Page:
classiccmp outage (grave-yard shift in the data center)

From: Ernest <>
Date: Fri Jan 16 21:32:12 2004

> -----Original Message-----
> From: []
> On Behalf Of Curt Vendel
> Sent: Friday, January 09, 2004 8:00 PM
> To: General Discussion: On-Topic and Off-Topic Posts
> Subject: Re: classiccmp outage
> No kidding, heck I rarely would allow another engineer unfamiliar with
> one of my customers sites in the cage alone when I worked at Exodus (Now
> Cable & Wireless) a few years back, just too many ways for people to
> screw up and you just can't take ANY chances in a live production
> environment. Man that was a great job, nothing beats the humming of
> hundreds of machines, there cooling fans, the airconditioners whirling
> away, your fingers turning blue after 12 hours in the datacenter,
> occassionally some soul when come walking past and thats like your only
> glimpse of human life for another couple of hours.... ahhhh the good old
> DOT COM days....

Or, working the data center grave-yard shift (11pm to 9am.) Very quiet, very
lonely, and the only human interaction you have is when you have to wake up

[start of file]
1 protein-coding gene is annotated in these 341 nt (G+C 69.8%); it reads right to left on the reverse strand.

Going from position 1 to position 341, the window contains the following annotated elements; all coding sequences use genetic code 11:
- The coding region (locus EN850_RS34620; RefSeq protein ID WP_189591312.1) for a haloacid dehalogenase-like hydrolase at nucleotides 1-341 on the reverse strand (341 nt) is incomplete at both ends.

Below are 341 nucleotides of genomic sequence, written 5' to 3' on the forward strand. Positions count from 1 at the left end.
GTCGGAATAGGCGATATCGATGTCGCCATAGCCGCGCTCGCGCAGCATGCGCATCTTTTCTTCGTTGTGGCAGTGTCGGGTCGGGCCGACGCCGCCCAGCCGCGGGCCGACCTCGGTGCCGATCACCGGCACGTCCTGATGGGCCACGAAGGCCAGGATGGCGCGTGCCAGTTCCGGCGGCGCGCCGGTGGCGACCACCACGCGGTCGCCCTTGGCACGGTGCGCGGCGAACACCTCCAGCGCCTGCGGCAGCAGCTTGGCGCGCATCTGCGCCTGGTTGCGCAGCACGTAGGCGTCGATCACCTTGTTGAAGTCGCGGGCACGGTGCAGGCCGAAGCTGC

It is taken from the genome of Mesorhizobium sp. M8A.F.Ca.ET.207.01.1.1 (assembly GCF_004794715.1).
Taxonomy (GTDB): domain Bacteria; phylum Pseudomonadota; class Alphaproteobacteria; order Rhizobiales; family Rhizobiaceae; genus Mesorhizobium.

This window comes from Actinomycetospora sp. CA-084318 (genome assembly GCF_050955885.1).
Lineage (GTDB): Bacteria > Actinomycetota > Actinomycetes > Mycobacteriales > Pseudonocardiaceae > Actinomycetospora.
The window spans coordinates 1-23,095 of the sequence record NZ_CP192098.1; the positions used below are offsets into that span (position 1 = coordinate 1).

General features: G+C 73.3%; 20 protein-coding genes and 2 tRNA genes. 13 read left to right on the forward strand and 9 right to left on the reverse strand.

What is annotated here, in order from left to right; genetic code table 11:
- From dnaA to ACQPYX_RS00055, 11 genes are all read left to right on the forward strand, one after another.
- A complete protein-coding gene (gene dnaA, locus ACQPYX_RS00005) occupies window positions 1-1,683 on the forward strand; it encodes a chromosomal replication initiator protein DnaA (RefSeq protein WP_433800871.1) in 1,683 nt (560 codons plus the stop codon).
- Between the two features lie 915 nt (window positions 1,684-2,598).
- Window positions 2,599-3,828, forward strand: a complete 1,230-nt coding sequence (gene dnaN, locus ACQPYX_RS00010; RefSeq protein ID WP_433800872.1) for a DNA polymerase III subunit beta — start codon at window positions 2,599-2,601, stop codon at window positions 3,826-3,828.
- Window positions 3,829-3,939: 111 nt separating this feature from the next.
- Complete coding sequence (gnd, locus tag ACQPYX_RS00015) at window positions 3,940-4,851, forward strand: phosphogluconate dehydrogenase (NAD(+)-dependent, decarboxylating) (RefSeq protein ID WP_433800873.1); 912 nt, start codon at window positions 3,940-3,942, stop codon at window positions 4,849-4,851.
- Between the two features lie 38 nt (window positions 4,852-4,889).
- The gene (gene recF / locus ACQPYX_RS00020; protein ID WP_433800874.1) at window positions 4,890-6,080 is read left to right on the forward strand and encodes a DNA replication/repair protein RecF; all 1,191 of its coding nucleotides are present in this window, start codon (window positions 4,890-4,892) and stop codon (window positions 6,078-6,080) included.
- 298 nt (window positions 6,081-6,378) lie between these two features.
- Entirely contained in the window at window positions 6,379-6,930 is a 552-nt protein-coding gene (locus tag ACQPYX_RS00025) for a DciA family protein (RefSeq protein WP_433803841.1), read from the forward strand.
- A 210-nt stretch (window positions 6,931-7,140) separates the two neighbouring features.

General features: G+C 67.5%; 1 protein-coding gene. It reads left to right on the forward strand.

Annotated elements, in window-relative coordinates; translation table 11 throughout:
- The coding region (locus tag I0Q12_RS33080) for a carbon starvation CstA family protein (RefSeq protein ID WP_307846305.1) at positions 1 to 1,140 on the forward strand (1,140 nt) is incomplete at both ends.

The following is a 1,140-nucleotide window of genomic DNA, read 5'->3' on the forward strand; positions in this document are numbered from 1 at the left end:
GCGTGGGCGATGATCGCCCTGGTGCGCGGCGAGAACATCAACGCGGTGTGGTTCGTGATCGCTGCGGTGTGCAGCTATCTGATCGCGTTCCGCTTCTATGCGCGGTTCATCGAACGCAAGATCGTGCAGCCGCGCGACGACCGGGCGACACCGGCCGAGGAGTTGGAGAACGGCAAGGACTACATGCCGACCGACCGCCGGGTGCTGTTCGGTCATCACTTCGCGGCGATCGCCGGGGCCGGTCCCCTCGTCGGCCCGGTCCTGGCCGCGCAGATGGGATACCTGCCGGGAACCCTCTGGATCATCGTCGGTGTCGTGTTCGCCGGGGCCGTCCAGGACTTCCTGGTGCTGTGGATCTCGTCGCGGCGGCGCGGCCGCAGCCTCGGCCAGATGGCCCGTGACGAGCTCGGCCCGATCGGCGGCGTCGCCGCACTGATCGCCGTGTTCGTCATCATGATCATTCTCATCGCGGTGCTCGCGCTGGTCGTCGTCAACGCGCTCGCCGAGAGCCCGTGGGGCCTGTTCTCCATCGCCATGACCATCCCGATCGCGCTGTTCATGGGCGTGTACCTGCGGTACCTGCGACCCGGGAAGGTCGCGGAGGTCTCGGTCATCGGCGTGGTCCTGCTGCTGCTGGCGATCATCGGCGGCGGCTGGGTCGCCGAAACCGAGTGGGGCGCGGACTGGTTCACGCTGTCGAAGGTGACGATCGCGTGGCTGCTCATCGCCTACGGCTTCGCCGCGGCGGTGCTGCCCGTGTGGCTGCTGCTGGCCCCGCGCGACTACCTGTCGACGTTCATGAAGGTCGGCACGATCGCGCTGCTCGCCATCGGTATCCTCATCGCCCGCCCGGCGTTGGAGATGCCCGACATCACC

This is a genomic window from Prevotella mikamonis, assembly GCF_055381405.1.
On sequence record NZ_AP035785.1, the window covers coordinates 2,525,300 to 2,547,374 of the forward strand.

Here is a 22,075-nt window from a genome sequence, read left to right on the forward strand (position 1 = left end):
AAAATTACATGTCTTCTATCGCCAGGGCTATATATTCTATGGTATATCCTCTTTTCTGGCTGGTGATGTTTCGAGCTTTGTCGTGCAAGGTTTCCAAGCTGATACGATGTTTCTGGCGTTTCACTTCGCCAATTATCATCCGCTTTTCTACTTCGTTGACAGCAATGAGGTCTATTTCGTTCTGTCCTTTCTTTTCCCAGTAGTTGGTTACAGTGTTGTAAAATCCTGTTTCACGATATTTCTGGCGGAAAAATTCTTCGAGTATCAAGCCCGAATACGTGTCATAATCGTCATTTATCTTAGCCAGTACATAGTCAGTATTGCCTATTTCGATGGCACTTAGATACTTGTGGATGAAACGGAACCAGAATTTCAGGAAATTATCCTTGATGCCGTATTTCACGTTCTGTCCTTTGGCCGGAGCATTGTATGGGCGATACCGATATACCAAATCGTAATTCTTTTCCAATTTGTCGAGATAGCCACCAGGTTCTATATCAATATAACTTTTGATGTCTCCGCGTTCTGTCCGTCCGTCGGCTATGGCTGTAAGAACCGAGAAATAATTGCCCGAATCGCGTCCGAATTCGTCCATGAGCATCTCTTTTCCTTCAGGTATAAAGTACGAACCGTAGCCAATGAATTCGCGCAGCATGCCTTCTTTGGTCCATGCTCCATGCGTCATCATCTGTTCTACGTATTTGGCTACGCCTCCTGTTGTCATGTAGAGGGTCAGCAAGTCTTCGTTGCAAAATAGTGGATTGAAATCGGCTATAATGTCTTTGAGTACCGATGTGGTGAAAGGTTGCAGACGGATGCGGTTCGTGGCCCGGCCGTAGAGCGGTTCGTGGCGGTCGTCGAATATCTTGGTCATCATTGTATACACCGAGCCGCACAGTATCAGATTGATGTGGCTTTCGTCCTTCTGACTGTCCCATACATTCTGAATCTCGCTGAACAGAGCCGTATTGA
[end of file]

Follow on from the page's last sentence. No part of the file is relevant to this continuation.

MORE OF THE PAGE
one of the HVAC guys at 2:30am. Bleak. Very Bleak.

Then around 8am, with morning breath and five-o'clock shadow, you shuffle
your sorry ass to the kitchen for coffee, and you run into the perky young
hotties fresh into work. They're looking their cutest, and you're looking
your raggedy-assed and red-eyed worst. Not many dates for the grave-yard

I think I suffered hearing loss from working in that data center, also. 400+
Compaq rack servers, a couple dozen HP Superdomes, two ADIC robotic tape
libraries, and ten or so HP400s all humming loudly under the deafening roar
of the cooling fans. It was both exciting and utterly wretched.

The funny part, in a sad kind of way, was that the Data Center was
supposedly haunted by an unfriendly ghost. Your mind can start to play
tricks on you at two in the morning. Did you just see a shadow dart behind
the far Superdome? Is that a voice that you keep hearing underneath the
noise of the data center? Why is the hair on your neck suddenly standing up?
Why did the broom just fall over? Yes. The grave-yard shift in a haunted
data center was not much fun for me, but at least I couldn't hear the foot
steps of the ghosts creeping up behind me, and that's a good thing.
Otherwise, I would have had to face the morning beauties with bad breath AND
soiled underpants.
Received on Fri Jan 16 2004 - 21:32:12 GMT

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